16. My 2015 Nissan Altima was having issues. We ran codes and changed all the sensors that were identified. Then one day it just stopped. We had it checked and now we are getting a code related to voltage and the ecm. The car will only run for 8-10 seconds at a time. How expensive will it be to repair?

    Reply
    • Those codes just give you insight into the root cause; the sensors they reference may not be the root cause of the issue themselves.

      In some cases, an electrical issue could cause several systems to fail due to incorrect voltage, too much resistance, etc. Changing each sensor isn’t going to help in this situation, since the problem is with the wiring somewhere. I’ve seen an ignition switch failure that triggered the airbag light, ABS light, check engine light, and stopped the power windows from working.

      More diagnostic testing is needed before you can get an accurate repair estimate.

      Reply
  17. Hi
    My Toyota corolla automatic developed a problem where the accelerator is not changing. It drives slowly with the gears not selecting. I change the TPS but still, could it be the ECM?

    Reply
  18. my Cadillac escalade made aloud pop under the hood from the left hand side. my truck then cut off as i pulled over.i thought i had a blow out but my tires was good..when i tried to start it it would not start. i changed fuel pump,spark plugs,battery starter still will not start. it turns over though. i see the pcm is under the hood under the left side could this be the cause?

    Reply
    • I’m not sure. If you heard a loud pop, something should be obviously broken or out of place. I’d poke around a bit more, then check for the presence of fuel and spark when you crank it.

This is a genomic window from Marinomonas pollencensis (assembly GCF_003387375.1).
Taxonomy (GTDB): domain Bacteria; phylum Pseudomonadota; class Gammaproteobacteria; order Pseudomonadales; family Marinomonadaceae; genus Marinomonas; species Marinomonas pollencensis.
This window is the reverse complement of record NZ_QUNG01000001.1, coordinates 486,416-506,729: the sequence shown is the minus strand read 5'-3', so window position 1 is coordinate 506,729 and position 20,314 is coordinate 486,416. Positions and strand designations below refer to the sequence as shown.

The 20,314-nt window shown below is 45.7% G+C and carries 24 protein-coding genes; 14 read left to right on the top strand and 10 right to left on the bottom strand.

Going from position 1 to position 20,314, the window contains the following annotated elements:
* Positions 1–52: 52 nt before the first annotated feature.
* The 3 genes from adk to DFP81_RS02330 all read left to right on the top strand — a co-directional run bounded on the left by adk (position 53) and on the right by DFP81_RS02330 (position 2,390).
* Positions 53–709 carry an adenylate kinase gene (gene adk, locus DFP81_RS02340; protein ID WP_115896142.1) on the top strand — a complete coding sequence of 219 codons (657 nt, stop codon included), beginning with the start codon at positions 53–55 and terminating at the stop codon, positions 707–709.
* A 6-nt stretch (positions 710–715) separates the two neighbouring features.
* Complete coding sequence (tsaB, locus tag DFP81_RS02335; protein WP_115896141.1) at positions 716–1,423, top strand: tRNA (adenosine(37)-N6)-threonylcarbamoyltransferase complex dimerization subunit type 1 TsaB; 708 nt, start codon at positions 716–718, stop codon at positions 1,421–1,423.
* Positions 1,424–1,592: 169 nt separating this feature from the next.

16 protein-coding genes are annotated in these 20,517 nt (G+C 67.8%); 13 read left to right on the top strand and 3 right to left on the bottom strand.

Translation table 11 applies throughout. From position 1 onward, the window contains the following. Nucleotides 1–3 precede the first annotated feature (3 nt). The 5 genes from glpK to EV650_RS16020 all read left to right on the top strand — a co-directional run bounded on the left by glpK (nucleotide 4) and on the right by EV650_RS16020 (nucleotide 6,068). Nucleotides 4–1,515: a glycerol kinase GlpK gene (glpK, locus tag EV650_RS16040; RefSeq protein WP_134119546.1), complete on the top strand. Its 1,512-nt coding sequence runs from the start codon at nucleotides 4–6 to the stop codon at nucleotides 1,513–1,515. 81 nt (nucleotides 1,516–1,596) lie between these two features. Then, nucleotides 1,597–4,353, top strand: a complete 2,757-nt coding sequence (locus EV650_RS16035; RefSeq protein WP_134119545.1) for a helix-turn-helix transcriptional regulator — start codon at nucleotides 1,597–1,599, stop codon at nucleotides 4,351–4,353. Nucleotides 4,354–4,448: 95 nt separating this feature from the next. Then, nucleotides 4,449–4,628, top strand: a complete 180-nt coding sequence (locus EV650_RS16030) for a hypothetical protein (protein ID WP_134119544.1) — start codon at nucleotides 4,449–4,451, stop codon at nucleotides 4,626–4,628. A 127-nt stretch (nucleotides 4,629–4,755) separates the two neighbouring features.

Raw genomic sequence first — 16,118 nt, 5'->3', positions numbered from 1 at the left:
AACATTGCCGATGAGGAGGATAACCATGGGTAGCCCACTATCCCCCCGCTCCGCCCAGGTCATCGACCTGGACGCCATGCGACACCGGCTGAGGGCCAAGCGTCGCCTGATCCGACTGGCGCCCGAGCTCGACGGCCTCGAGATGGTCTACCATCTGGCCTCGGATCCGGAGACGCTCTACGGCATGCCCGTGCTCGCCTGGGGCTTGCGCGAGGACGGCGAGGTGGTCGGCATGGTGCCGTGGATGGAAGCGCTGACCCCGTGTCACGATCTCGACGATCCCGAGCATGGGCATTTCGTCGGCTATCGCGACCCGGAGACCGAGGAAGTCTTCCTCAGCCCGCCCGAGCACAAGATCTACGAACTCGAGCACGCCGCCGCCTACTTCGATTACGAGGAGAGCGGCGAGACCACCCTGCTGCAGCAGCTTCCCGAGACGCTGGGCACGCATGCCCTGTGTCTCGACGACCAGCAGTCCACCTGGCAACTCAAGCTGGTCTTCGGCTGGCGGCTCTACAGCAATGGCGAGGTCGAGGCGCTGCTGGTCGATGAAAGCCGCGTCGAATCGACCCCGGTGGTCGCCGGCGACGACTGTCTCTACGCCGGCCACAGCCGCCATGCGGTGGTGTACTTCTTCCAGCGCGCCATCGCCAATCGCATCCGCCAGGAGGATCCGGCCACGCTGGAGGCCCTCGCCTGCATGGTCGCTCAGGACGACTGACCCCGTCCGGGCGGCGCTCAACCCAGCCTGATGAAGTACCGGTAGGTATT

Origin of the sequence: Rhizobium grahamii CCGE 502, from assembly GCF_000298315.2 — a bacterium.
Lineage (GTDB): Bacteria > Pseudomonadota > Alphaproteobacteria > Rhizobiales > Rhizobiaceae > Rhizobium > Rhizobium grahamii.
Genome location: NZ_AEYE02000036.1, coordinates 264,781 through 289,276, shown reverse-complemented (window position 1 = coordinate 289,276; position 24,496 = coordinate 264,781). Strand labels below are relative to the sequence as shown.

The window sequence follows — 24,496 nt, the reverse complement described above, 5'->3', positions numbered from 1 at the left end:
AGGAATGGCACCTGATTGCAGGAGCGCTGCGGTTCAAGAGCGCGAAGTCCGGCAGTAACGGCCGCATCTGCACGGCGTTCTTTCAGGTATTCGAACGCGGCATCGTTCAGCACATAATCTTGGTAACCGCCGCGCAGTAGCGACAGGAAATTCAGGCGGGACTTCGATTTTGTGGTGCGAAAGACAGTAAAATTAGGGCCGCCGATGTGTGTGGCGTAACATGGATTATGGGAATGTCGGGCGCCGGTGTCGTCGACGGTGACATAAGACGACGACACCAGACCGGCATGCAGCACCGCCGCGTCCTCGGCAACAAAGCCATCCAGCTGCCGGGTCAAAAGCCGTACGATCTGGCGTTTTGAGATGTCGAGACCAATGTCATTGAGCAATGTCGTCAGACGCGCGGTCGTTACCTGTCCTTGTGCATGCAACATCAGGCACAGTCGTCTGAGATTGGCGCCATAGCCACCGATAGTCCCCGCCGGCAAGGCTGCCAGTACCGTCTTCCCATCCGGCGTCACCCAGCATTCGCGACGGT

Reply
  19. My ecu went wrong because moisture got in, I’ve replaced it, the ecu board itself has a metal cage and in my car this goes inside a plastic box on the engine bay, I don’t how how water got in inside this plastic box, I’m thinking of sealing the box, so this new ECU don’t go wrong, what kind of RTV silicone or substance would you recommend to seal this box?

    Reply
  20. 08 sub outback 141k miles

    14 months ago I was getting a check engine light and found the error code p0306, cylinder 6 misfire. after changing the spark plugs and ignition coil packs I was still getting the failure. a subaru specialist diagnosed a bad ecu and changed it.

    last week I got another check engine light with p0301 & p0306, cylinder 1 & 6 misfire. the subaru dealership diagnosed another bad ecu. from what you’ve listed here I’m guessing that the voltage is too much or too little and shorting out the ecu. i know little about the electronics, how would I be able to diagnose what the cause could be as far as an improper voltage? are there other common causes to ecu failure??

    Reply
    • How did the dealership identify the ECU as the root cause? Since the misfire keeps returning I’m wondering if the issue lies elsewhere. If I were in your situation, I would start my troubleshooting at the very basics, assuming I had no info about the problem at all.

      When doing diagnostic work, take care to not assume a component is good until you have tested and verified that the component is working properly. This is the only way to reliably narrow down the problem scope and find the root cause.